Plan to supercharge West Midlands economy announced as true scale of Covid impact becomes clear
13th July 2022
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A plan to re-ignite the West Midlands economy and recapture its pre-pandemic success was set out today (Thursday July 7) as the true scale of the impact of Covid was made clear.


The West Midlands economy shrank by 11% in 2020 due, in part, to its large automotive sector and high number of exporting companies.


And, despite having the highest level of Foreign Direct Investment outside London and a strong track record in getting people back into work, the regional economy was still 8% smaller at the end of last year than at the onset of Covid.


The figures are in stark contrast to the decade up to 2019, when the West Midlands was the fastest growing region outside London, breaking through the £100 billion economic output mark.


In response to the figures, business and political leaders gathered at the Light House in Wolverhampton to discuss their Plan for Growth aimed at bringing about a resurgent West Midlands that is both confident and prosperous.


The roadmap, which has been drawn up by leading private sector figures working with the West Midlands Combined Authority (WMCA), local councils, universities and colleges, focuses action on igniting eight economic clusters where the region already has a competitive advantage and in which businesses are confident to invest.


It shows how, with the right interventions, growing clusters such as electric vehicle manufacture, health and medical technology and construction, can be supercharged to help grow the West Midlands economy by more than £3bn, creating up to 45,000 new jobs.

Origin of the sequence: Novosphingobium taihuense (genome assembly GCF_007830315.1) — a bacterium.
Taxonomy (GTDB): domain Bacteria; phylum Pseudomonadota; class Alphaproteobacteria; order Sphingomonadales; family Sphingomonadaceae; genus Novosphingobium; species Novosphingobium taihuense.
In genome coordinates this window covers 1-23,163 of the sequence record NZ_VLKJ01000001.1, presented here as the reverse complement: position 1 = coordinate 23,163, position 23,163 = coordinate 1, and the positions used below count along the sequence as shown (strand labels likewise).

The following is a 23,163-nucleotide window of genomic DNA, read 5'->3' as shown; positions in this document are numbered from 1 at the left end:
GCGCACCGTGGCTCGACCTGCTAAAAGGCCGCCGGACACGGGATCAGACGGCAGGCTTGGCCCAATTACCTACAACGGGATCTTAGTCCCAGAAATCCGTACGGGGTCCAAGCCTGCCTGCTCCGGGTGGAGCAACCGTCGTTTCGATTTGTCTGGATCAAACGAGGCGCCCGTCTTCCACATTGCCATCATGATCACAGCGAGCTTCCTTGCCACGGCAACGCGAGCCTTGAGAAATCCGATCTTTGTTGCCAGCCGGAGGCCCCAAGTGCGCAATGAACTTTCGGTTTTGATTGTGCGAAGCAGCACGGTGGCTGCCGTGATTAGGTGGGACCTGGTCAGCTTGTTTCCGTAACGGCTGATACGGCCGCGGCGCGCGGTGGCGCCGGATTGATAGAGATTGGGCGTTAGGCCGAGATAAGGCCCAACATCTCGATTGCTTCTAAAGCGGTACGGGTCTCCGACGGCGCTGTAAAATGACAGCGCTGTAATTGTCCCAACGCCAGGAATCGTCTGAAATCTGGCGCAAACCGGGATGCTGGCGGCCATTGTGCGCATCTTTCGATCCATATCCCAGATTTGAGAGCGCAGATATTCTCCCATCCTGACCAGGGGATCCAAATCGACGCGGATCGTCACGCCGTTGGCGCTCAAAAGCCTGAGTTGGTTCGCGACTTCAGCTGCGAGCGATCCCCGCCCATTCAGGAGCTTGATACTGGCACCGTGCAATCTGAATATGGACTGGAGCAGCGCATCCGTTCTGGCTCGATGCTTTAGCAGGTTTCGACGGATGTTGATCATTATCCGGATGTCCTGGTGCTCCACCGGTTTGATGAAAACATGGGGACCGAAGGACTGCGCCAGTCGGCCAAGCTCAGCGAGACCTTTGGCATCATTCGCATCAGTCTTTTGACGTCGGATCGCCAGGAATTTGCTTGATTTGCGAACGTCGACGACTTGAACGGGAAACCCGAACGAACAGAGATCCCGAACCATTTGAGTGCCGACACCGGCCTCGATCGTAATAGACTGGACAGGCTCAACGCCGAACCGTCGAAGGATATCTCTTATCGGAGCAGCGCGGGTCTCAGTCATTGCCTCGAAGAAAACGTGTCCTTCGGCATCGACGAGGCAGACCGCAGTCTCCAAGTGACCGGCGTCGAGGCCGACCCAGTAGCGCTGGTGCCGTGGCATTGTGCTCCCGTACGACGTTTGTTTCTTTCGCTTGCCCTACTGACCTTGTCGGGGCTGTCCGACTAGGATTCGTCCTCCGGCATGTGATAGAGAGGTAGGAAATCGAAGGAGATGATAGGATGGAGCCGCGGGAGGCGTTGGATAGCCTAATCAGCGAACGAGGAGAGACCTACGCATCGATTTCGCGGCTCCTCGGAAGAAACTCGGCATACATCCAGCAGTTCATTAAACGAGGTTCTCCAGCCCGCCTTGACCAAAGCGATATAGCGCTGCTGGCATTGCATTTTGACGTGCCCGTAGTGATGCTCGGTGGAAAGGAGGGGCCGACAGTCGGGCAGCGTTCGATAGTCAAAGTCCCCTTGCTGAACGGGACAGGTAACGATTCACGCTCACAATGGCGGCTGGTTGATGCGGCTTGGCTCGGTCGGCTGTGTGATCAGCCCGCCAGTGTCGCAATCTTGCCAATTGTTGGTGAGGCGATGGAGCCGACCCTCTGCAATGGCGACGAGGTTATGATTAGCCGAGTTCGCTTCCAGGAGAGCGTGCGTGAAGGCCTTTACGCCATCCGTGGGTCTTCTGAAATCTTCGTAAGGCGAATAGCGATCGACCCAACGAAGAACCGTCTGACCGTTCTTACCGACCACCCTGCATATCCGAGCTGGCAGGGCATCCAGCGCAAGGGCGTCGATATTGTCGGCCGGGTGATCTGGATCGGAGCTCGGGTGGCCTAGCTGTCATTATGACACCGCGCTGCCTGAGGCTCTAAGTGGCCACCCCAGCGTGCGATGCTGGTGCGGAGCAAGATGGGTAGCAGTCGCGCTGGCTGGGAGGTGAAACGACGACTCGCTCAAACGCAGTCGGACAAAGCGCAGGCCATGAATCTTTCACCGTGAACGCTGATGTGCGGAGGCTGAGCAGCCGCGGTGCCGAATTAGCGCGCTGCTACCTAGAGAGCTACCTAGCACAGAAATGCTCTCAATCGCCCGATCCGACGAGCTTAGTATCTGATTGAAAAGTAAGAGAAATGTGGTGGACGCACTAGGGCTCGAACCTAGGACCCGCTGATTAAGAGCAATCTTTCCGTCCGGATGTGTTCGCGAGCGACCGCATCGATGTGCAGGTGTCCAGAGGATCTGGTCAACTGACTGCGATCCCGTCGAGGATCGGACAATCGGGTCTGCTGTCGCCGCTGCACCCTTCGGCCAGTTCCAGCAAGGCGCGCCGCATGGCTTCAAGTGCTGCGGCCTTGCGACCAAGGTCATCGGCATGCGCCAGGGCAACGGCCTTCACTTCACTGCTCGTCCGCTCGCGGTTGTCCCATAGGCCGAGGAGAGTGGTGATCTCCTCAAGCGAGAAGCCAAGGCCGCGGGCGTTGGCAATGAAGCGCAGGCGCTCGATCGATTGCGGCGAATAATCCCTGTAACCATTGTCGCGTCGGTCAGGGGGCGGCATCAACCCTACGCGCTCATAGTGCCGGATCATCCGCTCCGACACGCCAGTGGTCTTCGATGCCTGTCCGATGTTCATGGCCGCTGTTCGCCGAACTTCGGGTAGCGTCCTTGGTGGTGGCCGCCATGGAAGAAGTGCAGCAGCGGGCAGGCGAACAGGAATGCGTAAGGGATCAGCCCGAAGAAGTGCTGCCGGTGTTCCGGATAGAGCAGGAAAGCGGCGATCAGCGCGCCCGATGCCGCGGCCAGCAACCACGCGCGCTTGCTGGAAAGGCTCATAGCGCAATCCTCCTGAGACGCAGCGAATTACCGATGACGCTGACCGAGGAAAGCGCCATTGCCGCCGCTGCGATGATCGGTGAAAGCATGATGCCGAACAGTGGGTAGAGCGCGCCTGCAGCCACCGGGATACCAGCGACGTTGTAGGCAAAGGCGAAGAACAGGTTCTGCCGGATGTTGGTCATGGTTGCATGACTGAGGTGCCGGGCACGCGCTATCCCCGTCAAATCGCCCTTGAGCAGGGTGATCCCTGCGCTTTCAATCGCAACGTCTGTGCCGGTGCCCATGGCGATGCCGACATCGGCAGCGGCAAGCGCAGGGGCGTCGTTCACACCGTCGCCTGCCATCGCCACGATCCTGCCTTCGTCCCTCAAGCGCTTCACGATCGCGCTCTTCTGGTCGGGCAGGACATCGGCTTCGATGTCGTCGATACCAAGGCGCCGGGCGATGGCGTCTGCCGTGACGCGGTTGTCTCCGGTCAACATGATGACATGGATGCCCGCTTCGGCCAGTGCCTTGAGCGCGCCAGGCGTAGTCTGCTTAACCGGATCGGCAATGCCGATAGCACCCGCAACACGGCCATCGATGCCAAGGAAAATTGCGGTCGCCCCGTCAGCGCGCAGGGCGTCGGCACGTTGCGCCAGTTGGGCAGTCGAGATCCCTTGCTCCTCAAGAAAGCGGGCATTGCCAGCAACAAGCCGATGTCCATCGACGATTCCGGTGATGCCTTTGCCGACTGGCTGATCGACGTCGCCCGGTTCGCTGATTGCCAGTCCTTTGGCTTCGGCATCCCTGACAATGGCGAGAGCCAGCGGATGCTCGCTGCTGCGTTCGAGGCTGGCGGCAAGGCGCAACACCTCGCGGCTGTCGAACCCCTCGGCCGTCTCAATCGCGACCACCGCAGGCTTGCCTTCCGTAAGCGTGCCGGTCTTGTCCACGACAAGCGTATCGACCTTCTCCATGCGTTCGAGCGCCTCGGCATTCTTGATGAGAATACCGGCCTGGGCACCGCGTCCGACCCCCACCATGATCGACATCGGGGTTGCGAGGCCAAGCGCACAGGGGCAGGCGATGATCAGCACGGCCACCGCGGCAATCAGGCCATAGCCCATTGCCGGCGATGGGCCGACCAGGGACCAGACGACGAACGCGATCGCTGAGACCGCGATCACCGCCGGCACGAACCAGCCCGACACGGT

Andy Street, Mayor of the West Midlands and chair of the WMCA, said: “The West Midlands was very much the engine room driving a thriving UK economy pre pandemic but there's no hiding the harsh impact Covid has had on us. 


“Our natural strengths in exporting and manufacturing - particularly in automotive - have been hardest hit by recent challenges so it's no surprise we have more economic ground to make up than many others as we regain our momentum. 


“That’s why the private and public sectors have come together to set out a clear path for strong, clean and inclusive growth. Our focus is on driving investment to generate high value jobs and quality opportunities for local people that build on our traditional strong suits whilst looking to the growth sectors of the future.


“It must be a joint effort because while the public sector can use and is using its powers and funding to help lay the foundations for growth - think transport infrastructure, housing, urban regeneration and skills training - it will be the private sector that follows on with much greater investment and really drives delivery. Together, we will ensure we bounce back as a region.


The Plan flags the critical partnerships needed to secure a growing economy that is both environmentally cleaner and fairer to communities and highlights the crucial role of the private sector, working alongside public authorities, in creating the right conditions for investment and prosperity.


The Plan proposes combining the power of the private and public sectors around eight clusters:


  • The manufacture of electric vehicles and battery storage devices
  • Modern and low carbon utilities such as solar and wind power technology